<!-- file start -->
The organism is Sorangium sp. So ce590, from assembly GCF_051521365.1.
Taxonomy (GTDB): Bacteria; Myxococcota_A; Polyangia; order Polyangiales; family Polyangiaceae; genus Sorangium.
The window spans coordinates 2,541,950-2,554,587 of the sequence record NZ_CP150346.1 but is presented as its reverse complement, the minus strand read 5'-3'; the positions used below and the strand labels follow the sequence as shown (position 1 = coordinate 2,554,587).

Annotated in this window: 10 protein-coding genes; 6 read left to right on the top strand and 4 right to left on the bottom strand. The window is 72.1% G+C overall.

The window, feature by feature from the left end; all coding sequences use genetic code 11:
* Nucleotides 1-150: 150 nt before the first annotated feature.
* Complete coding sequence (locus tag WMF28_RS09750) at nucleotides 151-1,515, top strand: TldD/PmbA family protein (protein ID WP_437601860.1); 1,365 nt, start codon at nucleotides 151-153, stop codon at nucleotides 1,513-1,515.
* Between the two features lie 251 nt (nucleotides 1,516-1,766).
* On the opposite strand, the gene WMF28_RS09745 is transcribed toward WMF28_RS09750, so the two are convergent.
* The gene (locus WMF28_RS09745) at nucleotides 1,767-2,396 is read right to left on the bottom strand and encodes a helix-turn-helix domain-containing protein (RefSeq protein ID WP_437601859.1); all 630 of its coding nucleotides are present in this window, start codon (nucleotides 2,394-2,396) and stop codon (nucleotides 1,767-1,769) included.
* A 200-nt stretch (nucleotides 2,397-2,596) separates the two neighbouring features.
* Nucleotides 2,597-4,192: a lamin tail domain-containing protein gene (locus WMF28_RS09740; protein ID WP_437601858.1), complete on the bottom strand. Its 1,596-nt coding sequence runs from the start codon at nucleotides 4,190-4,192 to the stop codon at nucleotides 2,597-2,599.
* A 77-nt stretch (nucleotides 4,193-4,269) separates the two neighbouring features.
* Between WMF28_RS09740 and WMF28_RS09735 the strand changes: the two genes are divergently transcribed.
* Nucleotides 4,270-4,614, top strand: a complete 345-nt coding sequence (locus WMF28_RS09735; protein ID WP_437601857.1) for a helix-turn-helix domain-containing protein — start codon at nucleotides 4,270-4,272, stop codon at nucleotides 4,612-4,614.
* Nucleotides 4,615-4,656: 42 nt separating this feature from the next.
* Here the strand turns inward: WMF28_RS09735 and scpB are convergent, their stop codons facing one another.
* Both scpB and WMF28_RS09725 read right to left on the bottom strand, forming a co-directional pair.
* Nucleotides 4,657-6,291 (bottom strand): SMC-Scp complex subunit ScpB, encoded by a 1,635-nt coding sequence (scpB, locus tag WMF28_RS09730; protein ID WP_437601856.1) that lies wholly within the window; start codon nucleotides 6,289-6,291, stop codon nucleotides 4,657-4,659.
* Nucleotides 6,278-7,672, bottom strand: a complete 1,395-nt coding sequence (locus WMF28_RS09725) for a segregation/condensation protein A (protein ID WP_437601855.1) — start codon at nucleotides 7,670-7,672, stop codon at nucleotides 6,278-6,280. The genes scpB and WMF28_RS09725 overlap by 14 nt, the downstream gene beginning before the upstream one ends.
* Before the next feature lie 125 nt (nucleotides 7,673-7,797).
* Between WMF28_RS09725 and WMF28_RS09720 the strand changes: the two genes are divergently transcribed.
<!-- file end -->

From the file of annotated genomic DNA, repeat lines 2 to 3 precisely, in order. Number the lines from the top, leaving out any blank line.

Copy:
Taxonomy (GTDB): Bacteria; Myxococcota_A; Polyangia; order Polyangiales; family Polyangiaceae; genus Sorangium.
The window spans coordinates 2,541,950-2,554,587 of the sequence record NZ_CP150346.1 but is presented as its reverse complement, the minus strand read 5'-3'; the positions used below and the strand labels follow the sequence as shown (position 1 = coordinate 2,554,587).